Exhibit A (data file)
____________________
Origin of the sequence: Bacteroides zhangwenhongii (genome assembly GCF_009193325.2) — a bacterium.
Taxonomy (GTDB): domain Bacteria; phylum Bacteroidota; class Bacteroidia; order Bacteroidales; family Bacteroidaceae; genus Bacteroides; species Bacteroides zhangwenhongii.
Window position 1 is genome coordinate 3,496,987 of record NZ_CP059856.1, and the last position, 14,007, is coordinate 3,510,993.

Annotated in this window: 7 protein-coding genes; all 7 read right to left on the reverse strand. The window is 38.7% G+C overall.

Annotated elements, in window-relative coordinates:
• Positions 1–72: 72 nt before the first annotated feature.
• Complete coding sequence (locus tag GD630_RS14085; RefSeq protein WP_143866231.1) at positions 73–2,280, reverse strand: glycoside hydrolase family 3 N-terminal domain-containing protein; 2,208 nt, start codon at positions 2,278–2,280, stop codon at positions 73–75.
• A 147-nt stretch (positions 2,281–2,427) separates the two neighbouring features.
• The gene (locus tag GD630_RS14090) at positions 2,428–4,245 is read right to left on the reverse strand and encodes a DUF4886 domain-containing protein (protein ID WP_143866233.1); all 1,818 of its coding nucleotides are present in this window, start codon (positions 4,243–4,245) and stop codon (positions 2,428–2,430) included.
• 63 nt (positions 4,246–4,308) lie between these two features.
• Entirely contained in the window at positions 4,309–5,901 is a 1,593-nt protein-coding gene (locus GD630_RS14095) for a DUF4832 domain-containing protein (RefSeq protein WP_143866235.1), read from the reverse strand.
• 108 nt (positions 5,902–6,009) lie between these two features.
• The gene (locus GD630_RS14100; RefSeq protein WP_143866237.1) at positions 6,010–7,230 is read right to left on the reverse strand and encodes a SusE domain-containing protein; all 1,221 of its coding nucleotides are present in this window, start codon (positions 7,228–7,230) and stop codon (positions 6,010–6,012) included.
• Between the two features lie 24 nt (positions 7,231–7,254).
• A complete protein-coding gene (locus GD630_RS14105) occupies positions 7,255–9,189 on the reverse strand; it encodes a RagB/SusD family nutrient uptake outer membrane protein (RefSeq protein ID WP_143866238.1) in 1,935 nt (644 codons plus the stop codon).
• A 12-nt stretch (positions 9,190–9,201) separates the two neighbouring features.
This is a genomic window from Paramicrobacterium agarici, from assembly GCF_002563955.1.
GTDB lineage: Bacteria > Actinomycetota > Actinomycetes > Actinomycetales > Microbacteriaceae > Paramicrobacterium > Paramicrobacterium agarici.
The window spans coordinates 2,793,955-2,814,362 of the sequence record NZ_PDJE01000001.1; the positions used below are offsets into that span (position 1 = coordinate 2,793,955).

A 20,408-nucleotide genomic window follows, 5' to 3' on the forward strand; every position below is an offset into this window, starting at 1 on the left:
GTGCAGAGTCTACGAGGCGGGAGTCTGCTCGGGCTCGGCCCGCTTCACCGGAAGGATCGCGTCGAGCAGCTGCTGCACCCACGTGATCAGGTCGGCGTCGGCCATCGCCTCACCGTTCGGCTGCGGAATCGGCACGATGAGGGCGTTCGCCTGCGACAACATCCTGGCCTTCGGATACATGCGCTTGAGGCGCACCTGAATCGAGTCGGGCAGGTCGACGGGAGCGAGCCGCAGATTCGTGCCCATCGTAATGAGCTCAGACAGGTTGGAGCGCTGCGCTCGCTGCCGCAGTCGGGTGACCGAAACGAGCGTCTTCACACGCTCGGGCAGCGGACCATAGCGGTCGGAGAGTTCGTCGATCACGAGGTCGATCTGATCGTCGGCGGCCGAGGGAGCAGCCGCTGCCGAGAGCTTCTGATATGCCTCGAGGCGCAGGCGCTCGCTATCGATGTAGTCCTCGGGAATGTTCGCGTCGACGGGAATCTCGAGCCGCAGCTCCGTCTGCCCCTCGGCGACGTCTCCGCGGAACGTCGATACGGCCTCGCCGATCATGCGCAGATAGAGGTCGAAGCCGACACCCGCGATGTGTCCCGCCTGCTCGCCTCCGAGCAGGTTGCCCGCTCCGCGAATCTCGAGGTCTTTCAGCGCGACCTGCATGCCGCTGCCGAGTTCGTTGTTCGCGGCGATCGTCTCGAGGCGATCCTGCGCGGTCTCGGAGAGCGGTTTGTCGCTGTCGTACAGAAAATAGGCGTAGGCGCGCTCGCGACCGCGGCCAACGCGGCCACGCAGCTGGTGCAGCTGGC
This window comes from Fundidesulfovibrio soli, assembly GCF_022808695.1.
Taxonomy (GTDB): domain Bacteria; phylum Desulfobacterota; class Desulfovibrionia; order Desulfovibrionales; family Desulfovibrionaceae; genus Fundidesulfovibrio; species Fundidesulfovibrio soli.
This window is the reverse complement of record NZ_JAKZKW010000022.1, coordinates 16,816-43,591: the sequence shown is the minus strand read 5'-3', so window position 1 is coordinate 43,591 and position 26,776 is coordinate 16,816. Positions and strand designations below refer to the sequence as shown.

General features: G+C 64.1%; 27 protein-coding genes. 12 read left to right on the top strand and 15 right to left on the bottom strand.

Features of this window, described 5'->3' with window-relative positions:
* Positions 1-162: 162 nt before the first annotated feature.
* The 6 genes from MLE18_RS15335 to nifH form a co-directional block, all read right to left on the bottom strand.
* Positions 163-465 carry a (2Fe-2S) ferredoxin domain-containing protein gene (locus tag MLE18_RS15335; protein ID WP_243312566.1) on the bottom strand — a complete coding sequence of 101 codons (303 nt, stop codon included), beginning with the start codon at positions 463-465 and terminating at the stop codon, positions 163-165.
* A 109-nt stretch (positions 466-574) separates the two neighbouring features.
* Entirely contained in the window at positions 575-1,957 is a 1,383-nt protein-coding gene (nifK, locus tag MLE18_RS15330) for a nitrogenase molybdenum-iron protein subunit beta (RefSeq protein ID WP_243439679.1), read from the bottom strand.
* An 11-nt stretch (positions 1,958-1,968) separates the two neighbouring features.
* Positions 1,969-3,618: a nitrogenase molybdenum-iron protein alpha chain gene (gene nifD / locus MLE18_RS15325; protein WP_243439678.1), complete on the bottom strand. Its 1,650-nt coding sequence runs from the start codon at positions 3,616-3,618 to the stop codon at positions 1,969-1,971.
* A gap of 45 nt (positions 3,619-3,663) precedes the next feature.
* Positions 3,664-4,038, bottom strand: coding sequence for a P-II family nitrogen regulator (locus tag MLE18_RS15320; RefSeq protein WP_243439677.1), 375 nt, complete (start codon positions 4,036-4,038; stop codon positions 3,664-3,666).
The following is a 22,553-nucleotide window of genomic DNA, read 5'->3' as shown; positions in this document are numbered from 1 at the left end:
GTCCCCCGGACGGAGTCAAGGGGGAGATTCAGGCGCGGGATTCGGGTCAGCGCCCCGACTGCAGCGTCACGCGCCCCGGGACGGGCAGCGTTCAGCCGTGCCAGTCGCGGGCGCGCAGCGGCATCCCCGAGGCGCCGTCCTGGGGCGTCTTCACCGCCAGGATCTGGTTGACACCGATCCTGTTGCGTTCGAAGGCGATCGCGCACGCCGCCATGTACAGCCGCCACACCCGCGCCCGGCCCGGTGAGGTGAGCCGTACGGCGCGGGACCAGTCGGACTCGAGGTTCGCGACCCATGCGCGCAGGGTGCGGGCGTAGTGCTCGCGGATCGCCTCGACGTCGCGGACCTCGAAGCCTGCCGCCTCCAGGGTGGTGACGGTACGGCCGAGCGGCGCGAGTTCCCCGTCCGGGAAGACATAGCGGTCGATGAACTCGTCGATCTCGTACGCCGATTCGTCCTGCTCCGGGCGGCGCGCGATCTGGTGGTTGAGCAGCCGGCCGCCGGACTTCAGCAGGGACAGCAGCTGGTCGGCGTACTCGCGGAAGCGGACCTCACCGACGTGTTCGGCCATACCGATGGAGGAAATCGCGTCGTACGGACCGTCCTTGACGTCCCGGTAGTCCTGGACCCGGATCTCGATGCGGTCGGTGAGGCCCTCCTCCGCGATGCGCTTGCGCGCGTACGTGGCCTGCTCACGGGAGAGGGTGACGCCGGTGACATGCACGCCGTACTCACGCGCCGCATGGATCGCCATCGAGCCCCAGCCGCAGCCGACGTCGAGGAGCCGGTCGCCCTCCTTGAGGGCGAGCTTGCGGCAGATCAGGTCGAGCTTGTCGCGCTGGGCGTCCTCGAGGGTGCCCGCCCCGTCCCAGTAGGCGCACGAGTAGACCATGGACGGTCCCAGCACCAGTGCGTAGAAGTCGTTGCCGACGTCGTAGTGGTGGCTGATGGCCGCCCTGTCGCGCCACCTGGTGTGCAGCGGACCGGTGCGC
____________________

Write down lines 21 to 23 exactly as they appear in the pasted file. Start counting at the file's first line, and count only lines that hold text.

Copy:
GTGCAGAGTCTACGAGGCGGGAGTCTGCTCGGGCTCGGCCCGCTTCACCGGAAGGATCGCGTCGAGCAGCTGCTGCACCCACGTGATCAGGTCGGCGTCGGCCATCGCCTCACCGTTCGGCTGCGGAATCGGCACGATGAGGGCGTTCGCCTGCGACAACATCCTGGCCTTCGGATACATGCGCTTGAGGCGCACCTGAATCGAGTCGGGCAGGTCGACGGGAGCGAGCCGCAGATTCGTGCCCATCGTAATGAGCTCAGACAGGTTGGAGCGCTGCGCTCGCTGCCGCAGTCGGGTGACCGAAACGAGCGTCTTCACACGCTCGGGCAGCGGACCATAGCGGTCGGAGAGTTCGTCGATCACGAGGTCGATCTGATCGTCGGCGGCCGAGGGAGCAGCCGCTGCCGAGAGCTTCTGATATGCCTCGAGGCGCAGGCGCTCGCTATCGATGTAGTCCTCGGGAATGTTCGCGTCGACGGGAATCTCGAGCCGCAGCTCCGTCTGCCCCTCGGCGACGTCTCCGCGGAACGTCGATACGGCCTCGCCGATCATGCGCAGATAGAGGTCGAAGCCGACACCCGCGATGTGTCCCGCCTGCTCGCCTCCGAGCAGGTTGCCCGCTCCGCGAATCTCGAGGTCTTTCAGCGCGACCTGCATGCCGCTGCCGAGTTCGTTGTTCGCGGCGATCGTCTCGAGGCGATCCTGCGCGGTCTCGGAGAGCGGTTTGTCGCTGTCGTACAGAAAATAGGCGTAGGCGCGCTCGCGACCGCGGCCAACGCGGCCACGCAGCTGGTGCAGCTGGC
This window comes from Fundidesulfovibrio soli, assembly GCF_022808695.1.
Taxonomy (GTDB): domain Bacteria; phylum Desulfobacterota; class Desulfovibrionia; order Desulfovibrionales; family Desulfovibrionaceae; genus Fundidesulfovibrio; species Fundidesulfovibrio soli.